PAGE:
Q. I retired as an air traffic controller at age 50 in 2008. In order to take money from TSP, I had to do it based on life expectancy. Now at 57 I want to make a one-time withdrawal. I’m being told I will not be able to do this for some reason (which is not clearly stated anywhere). Why is this? Where is it stated I cannot make a withdrawal? What are my options now?
The Thrift Savings Plan offers you two ways to save for retirement. You may elect to defer your federal pay into a traditional account, before state and federal income taxes are deducted, or you may defer your pay, after taxes, into a Roth account. You may use one, the other or both options, and start or stop either or both types of contributions when you like. Based on the questions I receive from Federal Times readers through the “Ask the Experts” forum online, the “pay now and not later” approach offered by the Roth account is inherently appealing to many…
Q. Is it possible/advisable or a good idea to roll money I have from established IRAs (both traditional and ROTH) into my TSP account? Basically, paying into TSP over a number of years playing ‘catch up’ since I’m over 50. What kind of penalties or taxes would I be looking at?
Q. I am eligible to retire next year at age 50 as a law enforcement officer under FERS. I plan on taking life expectancy payments from my TSP/401(k) as soon as I retire. If, upon retirement, I elect to transfer my TSP balance to a company like Vanguard, will I still be able to withdraw life expectancy payments from Vanguard and avoid the 10 percent early withdrawal penalty?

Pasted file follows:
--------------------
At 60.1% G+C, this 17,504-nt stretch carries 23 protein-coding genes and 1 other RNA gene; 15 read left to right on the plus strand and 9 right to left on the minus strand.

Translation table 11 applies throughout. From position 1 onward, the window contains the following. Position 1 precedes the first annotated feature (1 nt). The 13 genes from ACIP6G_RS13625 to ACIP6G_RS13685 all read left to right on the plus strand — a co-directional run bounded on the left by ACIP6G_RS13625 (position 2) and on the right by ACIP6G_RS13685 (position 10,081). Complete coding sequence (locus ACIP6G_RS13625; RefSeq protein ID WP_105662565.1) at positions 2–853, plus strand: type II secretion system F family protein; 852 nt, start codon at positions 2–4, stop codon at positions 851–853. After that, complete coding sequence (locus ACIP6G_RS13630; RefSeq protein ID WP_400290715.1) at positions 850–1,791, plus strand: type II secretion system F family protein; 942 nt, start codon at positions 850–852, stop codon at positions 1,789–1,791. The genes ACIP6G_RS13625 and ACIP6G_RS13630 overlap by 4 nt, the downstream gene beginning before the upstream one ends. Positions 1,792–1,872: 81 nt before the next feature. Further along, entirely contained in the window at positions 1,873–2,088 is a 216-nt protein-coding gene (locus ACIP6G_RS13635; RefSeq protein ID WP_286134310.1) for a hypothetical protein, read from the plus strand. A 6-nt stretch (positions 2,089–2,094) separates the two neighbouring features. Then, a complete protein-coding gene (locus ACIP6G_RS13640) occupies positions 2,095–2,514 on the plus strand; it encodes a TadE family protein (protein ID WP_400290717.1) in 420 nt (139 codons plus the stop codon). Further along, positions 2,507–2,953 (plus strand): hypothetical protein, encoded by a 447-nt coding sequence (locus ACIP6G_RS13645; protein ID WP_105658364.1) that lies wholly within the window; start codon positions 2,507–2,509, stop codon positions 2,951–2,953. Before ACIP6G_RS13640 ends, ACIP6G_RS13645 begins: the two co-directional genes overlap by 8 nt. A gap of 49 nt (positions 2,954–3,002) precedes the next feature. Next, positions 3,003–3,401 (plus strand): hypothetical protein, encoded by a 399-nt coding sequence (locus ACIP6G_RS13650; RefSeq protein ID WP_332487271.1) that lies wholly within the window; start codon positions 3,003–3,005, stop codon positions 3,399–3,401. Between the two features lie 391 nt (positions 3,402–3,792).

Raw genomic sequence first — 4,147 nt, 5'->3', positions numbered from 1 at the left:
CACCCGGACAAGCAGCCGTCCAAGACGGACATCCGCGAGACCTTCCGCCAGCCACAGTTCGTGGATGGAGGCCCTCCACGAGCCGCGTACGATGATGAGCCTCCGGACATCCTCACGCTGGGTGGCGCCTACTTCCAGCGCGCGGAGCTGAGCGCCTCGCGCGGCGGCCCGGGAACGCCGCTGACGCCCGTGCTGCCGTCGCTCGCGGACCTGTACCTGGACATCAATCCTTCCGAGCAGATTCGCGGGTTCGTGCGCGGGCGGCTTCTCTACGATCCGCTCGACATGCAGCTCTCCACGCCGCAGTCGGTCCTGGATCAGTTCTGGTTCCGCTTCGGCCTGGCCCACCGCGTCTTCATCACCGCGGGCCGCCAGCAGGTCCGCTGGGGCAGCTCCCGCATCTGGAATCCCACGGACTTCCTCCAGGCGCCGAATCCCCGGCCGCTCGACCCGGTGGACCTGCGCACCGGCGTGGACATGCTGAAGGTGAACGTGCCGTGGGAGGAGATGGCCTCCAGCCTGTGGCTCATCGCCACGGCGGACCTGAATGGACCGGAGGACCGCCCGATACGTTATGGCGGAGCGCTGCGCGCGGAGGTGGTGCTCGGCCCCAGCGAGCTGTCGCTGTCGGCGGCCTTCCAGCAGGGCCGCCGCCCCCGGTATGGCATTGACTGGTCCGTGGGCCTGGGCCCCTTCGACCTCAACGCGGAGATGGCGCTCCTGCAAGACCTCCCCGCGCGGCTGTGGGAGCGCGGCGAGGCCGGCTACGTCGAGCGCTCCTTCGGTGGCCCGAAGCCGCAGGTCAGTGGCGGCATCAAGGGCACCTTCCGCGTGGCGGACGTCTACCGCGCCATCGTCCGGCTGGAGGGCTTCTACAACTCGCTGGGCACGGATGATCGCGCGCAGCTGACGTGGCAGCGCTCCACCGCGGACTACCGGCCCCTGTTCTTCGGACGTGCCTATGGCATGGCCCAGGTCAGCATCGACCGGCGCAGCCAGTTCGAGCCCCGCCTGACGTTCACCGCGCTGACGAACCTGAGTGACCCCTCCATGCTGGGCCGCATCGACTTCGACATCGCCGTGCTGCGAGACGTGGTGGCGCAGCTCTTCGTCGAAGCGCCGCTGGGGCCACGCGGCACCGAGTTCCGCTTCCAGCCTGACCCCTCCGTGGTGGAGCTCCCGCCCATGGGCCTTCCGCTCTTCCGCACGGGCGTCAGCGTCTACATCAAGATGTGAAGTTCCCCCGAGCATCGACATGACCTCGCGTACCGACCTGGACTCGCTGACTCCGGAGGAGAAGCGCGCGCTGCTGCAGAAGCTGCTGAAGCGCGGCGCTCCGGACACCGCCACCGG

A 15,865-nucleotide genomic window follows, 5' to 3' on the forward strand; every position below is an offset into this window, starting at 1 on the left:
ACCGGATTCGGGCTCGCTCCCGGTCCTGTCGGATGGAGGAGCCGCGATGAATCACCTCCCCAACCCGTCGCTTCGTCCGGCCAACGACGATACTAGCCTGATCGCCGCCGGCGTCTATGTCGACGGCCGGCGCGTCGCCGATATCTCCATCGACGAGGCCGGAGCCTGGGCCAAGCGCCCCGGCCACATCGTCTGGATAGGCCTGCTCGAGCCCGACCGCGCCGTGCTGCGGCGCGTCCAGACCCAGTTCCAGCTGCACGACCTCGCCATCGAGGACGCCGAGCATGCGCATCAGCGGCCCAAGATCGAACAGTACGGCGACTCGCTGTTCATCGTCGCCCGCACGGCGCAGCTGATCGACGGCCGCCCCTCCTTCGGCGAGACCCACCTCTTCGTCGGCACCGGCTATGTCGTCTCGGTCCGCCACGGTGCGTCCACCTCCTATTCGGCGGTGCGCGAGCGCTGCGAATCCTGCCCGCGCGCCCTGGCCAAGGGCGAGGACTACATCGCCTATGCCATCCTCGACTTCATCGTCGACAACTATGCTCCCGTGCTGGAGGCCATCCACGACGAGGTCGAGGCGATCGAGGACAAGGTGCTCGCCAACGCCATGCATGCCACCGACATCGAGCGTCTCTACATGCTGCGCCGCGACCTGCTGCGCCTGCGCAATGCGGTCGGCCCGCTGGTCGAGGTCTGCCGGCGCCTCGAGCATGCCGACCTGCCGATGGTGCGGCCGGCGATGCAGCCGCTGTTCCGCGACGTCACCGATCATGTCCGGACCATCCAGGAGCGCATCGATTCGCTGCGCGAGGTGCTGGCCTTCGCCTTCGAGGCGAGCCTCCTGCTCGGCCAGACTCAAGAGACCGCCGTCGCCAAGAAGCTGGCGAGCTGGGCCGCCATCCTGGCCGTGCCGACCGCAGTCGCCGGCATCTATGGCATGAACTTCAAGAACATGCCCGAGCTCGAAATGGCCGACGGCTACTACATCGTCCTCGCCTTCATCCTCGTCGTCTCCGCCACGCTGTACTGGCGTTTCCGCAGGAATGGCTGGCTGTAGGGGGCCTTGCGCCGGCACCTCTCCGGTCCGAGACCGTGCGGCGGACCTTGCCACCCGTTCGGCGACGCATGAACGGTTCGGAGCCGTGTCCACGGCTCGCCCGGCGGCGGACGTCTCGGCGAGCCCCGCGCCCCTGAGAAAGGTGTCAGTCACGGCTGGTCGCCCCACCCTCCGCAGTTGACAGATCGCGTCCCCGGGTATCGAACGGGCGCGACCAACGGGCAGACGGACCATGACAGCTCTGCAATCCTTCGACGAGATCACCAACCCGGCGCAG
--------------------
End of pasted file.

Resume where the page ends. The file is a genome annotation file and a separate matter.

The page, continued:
Q. My wife and I are both federal employees under FERS, nearing seventy and about to retire. We have a question about how to make the required minimum distributions (RMDs). We each have a TSP account and each also have a rollover IRA from previous employment. We file taxes jointly. Must we take four separate RMDs from each of the four pre-tax accounts? Or, can we total up the combined amount of the four RMDs, and make one large withdrawal from one of the four accounts?
Q. I started making Roth TSP contributions in late 2012. I will be 70 years old in May 2017. I would like to roll over my Roth TSP into a Roth IRA before having to make any Required Minimum Distributions (RMD) from my TSP account. I think I will meet the 5-year rule for the Roth TSP on January 1, 2017. The year 2017 is also the year I turn 70 1/2, which, means, I think, that I must take a RMD of TSP funds in 2017. When should I do the rollover of the Roth TSP funds into a Roth IRA…
Q. The early withdrawal penalty is obviously different from taxes; so for Roth, if you take withdrawals during or after the calendar year you turn 55, you won’t be subject to the 10% early withdrawal penalty, but you will owe taxes on the Roth earnings? If yes, can you choose to take your withdrawals from the Traditional balance until you turn 59 1/2 and then start taking them from the Roth at that point in order to avoid the tax on Roth earnings?
Q. Will TSP allow me to purchase one annuity from MetLife and a second annuity from a different provider? The state I live in only insures annuities up to $250,000 and I’d like the remainder of my TSP balance to be insured by purchasing a second annuity from a different provider. Are there any strategies I could employ to accomplish my goal of insuring the entire TSP balance that I’d like to use to purchase these annuities?
Q. I am retired LEO, age 57, and I made a partial withdrawal of my TSP for a rollover to an IRA. Will I be able to use the remaining amount for a down payment for a home and close the account? If the withdrawal is not possible, would you provide guidance to obtain funds from the TSP for a down payment?
Q. I reached 70 1/2 yrs in 2014. I must start withdrawing my traditional TSP funds by April 1. I want to transfer the full amount (less than the RMDs for 2014 and 2015, plus 10% tax) to an existing ROTH IRA. A call to the ThriftLine informed me “there may be tax implications”. What might these tax implications be?